The main cause of shin splints (along with stress fractures, which are far more serious) is putting more pressure on the legs than they can handle. They generally form after the body goes from low levels of physical activity to higher levels of activity and exercise. They can also form on frequent walkers and runners no matter how good of shape they are in, often because of shoes that do not provide adequate heel support. When this is the case, the solution to shin splints is to simply find better fitting shoes.
According to the U.S. National Library of Medicine and the Mayo Clinic, the most common remedy for shin splints is rest. Unless what you are dealing with is actually a more serious condition, the discomfort should subside after a week or two of rest. The McKinley Health Center of the University of Illinois suggests that the pain can be tempered by icing the affected areas or by taking an aspirin or other pain reliever, but this is only recommended as a supplement to rest – not an alternative. If the pain persists despite consistent rest, you may have a more serious condition, and should consult your physician.
Shin splints can often be prevented. If you go for weeks at a time without performing any type of exercise, you cannot expect to then jump right into a heavy routine. The body needs to work its way up to higher levels of durability, otherwise it begins to pick up damage. Rather than jumping right in with both feet, start by exercising about once every three days. Later, increase your workload to once every two days. Eventually, your body will regain (or, for particularly sedentary readers, gain) its tolerance and you will be able to exercise regularly.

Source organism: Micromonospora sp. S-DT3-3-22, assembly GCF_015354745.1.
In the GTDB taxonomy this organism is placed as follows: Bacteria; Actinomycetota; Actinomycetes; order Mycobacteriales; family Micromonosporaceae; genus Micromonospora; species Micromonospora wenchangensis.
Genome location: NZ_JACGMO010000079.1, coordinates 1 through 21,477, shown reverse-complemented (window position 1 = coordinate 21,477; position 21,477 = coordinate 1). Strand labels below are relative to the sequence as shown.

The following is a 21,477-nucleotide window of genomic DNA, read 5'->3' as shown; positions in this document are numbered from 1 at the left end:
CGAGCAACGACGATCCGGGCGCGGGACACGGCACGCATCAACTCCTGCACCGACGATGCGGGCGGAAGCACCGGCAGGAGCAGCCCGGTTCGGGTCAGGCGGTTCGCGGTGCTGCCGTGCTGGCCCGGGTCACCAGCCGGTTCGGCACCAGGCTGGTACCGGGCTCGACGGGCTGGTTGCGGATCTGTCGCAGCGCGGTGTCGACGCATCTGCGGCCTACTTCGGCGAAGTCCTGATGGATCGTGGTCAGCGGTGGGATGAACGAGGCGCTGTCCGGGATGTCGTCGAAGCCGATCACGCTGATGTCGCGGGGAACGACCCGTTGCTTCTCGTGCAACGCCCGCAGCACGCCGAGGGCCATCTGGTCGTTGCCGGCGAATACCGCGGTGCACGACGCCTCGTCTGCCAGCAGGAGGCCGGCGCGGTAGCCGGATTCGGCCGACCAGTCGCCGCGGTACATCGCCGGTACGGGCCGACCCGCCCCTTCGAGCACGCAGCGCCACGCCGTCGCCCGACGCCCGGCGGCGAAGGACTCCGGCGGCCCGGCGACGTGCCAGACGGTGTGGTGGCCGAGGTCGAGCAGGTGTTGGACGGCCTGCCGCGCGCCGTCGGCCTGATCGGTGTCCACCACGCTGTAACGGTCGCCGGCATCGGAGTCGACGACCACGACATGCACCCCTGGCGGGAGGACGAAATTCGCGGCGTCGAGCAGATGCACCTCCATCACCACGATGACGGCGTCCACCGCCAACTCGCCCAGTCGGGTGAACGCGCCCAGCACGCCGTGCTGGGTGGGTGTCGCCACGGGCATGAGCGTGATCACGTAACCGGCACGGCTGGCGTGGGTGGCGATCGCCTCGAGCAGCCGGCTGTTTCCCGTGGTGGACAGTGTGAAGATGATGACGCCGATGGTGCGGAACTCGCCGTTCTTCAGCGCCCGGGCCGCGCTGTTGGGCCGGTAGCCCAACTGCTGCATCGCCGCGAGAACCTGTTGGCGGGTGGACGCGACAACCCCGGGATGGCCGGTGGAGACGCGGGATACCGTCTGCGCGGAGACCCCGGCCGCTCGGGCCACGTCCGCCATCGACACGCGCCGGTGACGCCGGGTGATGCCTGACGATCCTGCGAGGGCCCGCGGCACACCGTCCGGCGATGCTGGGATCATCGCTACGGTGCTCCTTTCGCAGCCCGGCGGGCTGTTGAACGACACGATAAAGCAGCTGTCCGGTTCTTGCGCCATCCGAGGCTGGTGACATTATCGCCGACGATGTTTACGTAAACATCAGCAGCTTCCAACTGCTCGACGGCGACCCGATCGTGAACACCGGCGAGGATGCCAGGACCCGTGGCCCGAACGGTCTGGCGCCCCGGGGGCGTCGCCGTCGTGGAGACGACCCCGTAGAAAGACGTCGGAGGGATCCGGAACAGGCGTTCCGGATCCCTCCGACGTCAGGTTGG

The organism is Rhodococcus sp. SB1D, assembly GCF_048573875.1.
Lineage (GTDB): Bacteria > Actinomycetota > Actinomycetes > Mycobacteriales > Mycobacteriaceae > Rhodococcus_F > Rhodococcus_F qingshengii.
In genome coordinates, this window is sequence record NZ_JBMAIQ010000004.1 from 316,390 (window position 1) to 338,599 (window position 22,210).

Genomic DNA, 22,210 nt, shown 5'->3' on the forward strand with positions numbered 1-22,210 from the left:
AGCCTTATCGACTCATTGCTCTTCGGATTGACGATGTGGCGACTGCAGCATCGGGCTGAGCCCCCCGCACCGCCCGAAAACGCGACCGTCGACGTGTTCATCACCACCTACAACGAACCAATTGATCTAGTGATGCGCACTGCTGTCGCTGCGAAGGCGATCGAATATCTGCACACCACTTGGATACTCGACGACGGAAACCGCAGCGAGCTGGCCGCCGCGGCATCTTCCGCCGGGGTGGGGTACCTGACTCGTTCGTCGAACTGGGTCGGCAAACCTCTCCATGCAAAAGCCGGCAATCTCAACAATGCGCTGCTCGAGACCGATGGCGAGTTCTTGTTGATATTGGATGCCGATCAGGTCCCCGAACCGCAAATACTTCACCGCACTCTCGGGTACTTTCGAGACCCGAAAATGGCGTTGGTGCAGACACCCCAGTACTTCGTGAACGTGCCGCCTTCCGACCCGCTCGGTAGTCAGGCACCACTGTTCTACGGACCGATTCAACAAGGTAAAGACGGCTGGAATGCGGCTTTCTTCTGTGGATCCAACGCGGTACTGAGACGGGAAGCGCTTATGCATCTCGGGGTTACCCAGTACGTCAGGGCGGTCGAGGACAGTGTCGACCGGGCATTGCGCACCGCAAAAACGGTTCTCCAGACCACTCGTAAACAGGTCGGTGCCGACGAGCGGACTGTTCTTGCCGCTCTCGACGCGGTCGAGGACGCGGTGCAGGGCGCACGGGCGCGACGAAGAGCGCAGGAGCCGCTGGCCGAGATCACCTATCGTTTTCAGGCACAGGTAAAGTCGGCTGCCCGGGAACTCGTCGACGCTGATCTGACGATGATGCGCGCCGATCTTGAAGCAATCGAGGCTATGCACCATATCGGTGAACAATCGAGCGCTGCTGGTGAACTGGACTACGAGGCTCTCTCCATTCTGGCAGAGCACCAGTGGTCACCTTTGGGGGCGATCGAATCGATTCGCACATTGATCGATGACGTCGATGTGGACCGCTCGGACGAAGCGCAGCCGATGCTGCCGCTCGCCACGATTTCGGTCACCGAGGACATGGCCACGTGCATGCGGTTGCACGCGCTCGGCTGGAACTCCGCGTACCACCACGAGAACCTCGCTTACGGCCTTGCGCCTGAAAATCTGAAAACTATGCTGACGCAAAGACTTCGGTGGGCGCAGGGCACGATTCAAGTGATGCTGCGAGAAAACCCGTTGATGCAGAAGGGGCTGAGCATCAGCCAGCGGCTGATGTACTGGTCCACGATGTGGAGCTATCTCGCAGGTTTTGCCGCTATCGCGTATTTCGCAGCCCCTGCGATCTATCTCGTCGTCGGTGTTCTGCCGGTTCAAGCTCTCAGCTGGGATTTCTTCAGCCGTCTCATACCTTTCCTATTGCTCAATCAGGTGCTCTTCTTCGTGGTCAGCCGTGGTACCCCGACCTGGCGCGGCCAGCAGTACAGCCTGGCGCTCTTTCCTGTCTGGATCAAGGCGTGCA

The chances of preventing shin splints increase with stretching before exercise, gradually building up activity rather than going directly from a low activity level to a high activity level, and wearing comfortable well-fitting shoes.